- Natasha Luckhardt examines what we can expect from Burger King's takeover of Tim Hortons - and the news isn't good for Canadian workers and citizens alike. But Jim Stanford reminds us that we're not without some public policy options by following up on the employment effects of an increased minimum wage.
- Of course, that would require a government committed to ensuring that the benefits of public policy go where they're needed. And we plainly can't count on that as long as the Cons are in power - as Kathleen Lahey, Jennifer Robson, and Scott Clark and Peter DeVries all note in discussing the distortions created by income splitting. Per Clark and DeVries:
According to the Harper government, income-splitting will cost Ottawa $2.4 billion 2014-15 and $1.9 billion in 2015-16. That’s an awful lot of revenue to give up just to make a small group of well-heeled taxpayers happy. Why do these households deserve a deep tax break more than the vast majority of Canadian taxpayer? How can the government justify a re-distribution of income that benefits the wealthy?- Meanwhile, Canada Without Poverty highlights the Cons' targeted attacks at those who most need help, this time through a budget which attacks benefits to refugees.
There is no justification whatsoever for introducing income-splitting on social or economic grounds — certainly not in the current economic environment. The argument that the government makes — that it did it for seniors and therefore it should be applied to other families — doesn’t make a particle of sense. The fact is that the Harper government gave income-splitting to seniors to make amends for its decision to tax income trusts.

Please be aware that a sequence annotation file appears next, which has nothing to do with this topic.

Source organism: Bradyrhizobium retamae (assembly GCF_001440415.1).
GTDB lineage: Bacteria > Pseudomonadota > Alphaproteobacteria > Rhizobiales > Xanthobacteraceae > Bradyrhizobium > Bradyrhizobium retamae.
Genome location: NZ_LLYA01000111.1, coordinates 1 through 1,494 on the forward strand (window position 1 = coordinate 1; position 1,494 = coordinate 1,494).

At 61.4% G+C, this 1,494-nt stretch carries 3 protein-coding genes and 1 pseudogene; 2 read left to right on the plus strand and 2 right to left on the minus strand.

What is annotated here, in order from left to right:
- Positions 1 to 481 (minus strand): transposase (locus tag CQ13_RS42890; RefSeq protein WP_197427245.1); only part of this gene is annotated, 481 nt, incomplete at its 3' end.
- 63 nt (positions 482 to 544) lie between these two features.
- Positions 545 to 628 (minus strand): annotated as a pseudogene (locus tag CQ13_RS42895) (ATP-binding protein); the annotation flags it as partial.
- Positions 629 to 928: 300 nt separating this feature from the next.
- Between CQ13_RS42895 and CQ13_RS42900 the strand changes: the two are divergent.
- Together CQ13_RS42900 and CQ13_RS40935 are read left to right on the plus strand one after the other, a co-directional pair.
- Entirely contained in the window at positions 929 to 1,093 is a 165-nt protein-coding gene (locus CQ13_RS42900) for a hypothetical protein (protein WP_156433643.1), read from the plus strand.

Income-splitting is being done to placate a small part of the Conservative base at the expense of virtually everyone else.
- But in case anybody thought that meant the general public is safe from the Cons' action, Scott Anderson and Vanmala Subramaniam report on the latest example of gross regulatory neglect - as Transport Canada let GM vehicles with a deadly flaw stay on the road after failing to follow up on an investigation. (And as an added bonus, Lisa Raitt lied to the public about her department's knowledge - though that seems to be the trend among Harper and his provincial puppet governments.)
- Finally, the CP reports on the NDP's work to pass an environmental bill of rights.